Cardiovascular disease (CVD) is one of the leading causes of death worldwide. An estimated 17.5 million people die from CVDs annually, which accounts for 31% of global deaths [1
]. Serum uric acid (SUA), the end product of purine metabolism and a correlate of metabolic risk factors [2
], recently attracted attention as an independent risk factor for CVD [3
]. In vitro and in vivo studies have suggested that SUA contributes to endothelial dysfunction by inducing antiproliferative effects on the endothelium and impairing nitric oxide production. Proinflammatory and proliferative effects of soluble uric acid (UA) on vascular smooth muscle cells were described. In animal models of mild hyperuricemia, hypertension developed in association with intrarenal vascular disease. Possible adverse effects of UA on the vasculature were linked to chemokine and cytokine overexpression, renin–angiotensin system activation, and increased vascular C-reactive protein. Although evidence suggests that UA has a complex participatory role in hypertension and atherosclerosis pathogenesis, whether the relationship between SUA and CVD is causal remains controversial because no clinical trials have been conducted [4
]. Positive relationships between SUA and CVD have been consistently observed in Asians [5
], who are generally considered highly susceptible to metabolic risk [8
]. Therefore, it is warranted to investigate the elevation CVD risk associated with hyperuricemia in Asian populations.
We employed two methods to demonstrate the importance of SUA in the pathogenesis of CVD development. Metabolic syndrome, defined by the coexistence of cardiometabolic (CM) components (abdominal obesity, hypertension, diabetes mellitus, hypertriglyceridemia, and hypo-alpha-lipoproteinemia (Low HDL-C)), is a known CVD risk factor. The clustering of hyperuricemia with these CM components was thoroughly documented [9
]. We have previously presented the cohort in the Cardiovascular Disease Risk Factors Two-Township Study (CVDFACTS) to demonstrate the onset sequences of the five components [10
]. In the first part of this current study, we employed the same strategy to demonstrate an even earlier age-at-onset of hyperuricemia in relation to the five CM components.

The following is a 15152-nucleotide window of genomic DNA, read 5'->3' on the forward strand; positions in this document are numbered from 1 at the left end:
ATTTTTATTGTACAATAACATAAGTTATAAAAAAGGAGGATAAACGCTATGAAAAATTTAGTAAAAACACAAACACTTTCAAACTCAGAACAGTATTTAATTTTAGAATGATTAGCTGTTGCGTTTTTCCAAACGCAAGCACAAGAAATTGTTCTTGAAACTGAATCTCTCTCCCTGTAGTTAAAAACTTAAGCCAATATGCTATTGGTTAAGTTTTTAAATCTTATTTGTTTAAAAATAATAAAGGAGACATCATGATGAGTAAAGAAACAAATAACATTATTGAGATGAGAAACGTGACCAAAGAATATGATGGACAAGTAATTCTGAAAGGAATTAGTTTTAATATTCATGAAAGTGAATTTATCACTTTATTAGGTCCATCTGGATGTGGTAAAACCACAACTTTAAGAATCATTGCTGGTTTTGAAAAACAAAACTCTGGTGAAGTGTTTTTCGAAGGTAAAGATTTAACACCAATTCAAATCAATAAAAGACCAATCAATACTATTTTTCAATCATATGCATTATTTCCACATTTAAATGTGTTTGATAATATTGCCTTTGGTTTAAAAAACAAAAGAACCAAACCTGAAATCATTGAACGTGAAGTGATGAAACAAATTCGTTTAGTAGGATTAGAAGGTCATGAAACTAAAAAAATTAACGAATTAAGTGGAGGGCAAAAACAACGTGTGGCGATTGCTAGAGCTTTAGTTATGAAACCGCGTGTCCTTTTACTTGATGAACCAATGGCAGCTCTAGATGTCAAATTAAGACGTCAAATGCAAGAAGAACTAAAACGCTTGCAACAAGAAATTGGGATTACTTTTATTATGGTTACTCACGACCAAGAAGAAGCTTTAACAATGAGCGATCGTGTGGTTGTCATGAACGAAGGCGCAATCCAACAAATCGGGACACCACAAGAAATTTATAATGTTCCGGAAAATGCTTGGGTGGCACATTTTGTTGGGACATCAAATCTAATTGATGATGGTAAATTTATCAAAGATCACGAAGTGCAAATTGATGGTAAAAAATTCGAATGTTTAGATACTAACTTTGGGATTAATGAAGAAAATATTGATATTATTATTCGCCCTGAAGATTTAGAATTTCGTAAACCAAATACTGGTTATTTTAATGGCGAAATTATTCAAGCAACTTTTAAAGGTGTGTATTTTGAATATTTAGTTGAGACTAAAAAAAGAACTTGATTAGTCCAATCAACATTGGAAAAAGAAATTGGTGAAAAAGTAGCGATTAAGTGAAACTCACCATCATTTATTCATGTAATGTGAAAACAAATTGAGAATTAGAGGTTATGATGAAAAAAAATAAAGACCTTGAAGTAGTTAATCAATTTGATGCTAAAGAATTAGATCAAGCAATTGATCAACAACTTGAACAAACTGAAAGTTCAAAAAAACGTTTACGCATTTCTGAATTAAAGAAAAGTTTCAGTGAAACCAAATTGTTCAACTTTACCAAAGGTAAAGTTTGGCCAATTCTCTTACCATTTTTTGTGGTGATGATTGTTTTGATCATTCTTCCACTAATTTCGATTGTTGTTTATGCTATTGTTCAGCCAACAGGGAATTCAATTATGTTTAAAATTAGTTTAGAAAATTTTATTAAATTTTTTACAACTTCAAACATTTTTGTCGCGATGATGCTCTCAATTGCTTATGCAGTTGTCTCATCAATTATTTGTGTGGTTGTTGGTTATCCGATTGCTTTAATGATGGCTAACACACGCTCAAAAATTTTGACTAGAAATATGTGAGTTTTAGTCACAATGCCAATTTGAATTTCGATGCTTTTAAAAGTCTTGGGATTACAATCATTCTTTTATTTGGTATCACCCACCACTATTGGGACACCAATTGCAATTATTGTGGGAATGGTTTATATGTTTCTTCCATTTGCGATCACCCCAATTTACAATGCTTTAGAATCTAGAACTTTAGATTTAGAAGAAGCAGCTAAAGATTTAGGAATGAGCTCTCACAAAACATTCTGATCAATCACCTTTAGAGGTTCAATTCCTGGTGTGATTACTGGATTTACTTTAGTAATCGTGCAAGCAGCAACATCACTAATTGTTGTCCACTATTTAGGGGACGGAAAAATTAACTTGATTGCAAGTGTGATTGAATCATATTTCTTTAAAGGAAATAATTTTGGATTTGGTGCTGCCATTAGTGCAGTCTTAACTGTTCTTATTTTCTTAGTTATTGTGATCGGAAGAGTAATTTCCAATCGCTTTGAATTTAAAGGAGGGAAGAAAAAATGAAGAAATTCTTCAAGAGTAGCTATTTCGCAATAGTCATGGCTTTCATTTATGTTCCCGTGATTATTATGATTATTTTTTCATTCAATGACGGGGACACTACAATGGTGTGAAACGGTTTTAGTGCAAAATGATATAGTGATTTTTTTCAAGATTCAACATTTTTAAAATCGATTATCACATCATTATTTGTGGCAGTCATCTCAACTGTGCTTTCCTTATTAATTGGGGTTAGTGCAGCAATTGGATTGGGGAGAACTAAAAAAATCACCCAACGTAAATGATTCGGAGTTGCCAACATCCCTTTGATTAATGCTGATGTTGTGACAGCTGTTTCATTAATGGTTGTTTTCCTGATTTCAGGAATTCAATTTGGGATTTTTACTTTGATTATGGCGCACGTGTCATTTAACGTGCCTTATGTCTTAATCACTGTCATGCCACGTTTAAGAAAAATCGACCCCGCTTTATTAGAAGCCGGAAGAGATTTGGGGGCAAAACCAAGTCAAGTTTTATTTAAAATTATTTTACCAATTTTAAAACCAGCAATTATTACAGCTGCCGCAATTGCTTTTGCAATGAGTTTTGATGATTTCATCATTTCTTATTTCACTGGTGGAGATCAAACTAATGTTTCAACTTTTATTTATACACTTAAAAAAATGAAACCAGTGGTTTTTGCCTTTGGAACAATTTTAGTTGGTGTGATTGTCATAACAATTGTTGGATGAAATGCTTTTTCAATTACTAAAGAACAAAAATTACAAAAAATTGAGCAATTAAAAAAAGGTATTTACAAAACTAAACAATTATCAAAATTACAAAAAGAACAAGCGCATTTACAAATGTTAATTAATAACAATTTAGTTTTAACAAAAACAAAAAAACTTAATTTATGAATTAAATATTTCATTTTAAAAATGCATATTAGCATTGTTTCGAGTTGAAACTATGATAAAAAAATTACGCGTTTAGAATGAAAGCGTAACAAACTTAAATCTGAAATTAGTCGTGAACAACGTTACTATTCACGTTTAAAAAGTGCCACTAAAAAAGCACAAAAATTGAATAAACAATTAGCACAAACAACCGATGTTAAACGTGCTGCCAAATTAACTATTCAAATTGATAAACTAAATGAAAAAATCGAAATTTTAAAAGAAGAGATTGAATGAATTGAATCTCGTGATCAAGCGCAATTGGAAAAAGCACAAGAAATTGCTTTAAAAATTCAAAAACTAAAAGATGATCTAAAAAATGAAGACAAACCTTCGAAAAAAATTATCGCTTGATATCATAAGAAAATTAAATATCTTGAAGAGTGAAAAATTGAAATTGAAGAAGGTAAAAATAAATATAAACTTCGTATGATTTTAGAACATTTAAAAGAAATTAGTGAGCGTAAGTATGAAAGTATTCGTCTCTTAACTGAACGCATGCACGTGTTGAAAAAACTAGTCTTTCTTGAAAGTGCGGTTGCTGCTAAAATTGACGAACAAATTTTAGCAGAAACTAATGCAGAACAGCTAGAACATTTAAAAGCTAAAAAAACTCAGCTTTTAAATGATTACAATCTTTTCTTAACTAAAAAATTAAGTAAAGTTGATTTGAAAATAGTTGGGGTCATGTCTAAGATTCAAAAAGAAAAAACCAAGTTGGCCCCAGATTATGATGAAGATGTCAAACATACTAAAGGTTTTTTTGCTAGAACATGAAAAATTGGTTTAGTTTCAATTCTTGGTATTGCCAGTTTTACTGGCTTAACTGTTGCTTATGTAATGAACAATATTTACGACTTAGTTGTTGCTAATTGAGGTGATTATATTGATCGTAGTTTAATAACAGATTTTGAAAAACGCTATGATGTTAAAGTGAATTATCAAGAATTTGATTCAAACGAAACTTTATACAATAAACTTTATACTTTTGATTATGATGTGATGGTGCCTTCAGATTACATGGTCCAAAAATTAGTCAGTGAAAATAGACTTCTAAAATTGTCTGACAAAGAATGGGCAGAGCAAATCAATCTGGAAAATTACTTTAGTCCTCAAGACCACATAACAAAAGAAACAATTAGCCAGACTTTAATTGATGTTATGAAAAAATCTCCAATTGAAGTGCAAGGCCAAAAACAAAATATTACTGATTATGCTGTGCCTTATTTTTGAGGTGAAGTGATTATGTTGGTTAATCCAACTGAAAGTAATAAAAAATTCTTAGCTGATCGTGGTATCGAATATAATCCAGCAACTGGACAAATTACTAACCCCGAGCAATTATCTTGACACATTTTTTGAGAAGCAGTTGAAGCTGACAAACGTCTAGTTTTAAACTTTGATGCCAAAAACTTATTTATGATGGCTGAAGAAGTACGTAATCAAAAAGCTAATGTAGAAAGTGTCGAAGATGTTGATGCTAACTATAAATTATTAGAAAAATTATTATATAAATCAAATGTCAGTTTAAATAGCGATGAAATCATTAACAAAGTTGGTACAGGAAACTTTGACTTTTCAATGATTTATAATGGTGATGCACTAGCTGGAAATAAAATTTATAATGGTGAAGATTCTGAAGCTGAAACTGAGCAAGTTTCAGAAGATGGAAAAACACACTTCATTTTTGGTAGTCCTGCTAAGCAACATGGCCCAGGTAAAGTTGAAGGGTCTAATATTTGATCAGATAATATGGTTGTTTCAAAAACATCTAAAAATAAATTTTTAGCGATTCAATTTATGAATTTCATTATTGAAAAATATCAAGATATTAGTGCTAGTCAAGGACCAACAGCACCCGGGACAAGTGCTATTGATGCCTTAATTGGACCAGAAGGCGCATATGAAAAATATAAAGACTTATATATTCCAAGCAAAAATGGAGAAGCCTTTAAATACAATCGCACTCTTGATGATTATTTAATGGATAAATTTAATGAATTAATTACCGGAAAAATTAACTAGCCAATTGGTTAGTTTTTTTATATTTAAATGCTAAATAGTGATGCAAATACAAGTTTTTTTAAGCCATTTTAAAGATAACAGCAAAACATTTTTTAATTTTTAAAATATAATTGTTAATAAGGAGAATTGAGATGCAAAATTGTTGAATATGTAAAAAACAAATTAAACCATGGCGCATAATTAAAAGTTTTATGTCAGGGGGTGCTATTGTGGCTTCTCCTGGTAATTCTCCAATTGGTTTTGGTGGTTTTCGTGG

We subsequently performed a Mendelian randomization (MR) study, a nature-run randomization trial, to confirm the causal relationship between SUA and CVD. Although a randomized controlled trial (RCT) is considered as the gold standard for evaluating causality, an RCT with an SUA-lowering agent is costly and requires a long period to demonstrate the effect on CVD events. Moreover, urate-lowering medication may have other side effects that undermine the benefits of urate-lowering treatment. For the above reasons, MR may serve as a timely alternative [11
Several studies have used the MR approach to examine the causality between SUA and CVD outcomes in Caucasian populations; however, the results have been inconsistent. Although two studies [14
] have suggested that SUA is causally associated with cardiovascular death, sudden cardiac death, and coronary heart disease (CHD), several studies [2
] have reported no association. The single nucleotide polymorphisms (SNPs) employed in these uric acid Mendelian randomization (UAMR) studies comprised mainly those reported in the literature. Population variation in susceptibility genes should be considered. An SUA genome-wide association study (GWAS) recently demonstrated that among the SUA-SNPs that have been identified in European populations, only few can be repeatedly found in Chinese/Asian populations [18
Compared with Europeans, the Chinese population is more susceptible to metabolic risk [8
]. Therefore, conducting an MR study on the relationship between SUA and CVD in such a metabolic disease-prone population is warranted. In this MR study, we first determined the Han Chinese-specific SUA-associated SNPs through two-stage GWAS from the Taiwan Han Chinese Biobank (TWB). These SNPs were subsequently used to construct, through linear combination, a weighted genetic risk score (WGRS) as the SUA long-term exposure dosage for evaluating the causality between SUA and CVD. Finally, we used a logistic accelerated failure time location–scale mixture regression model [19
] to examine the relationship between CVD and the WGRS. Additionally, we conducted a sensitivity analysis to validate our findings, in which we employed the WGRS constructed from SNPs reported in the literature (WGRSL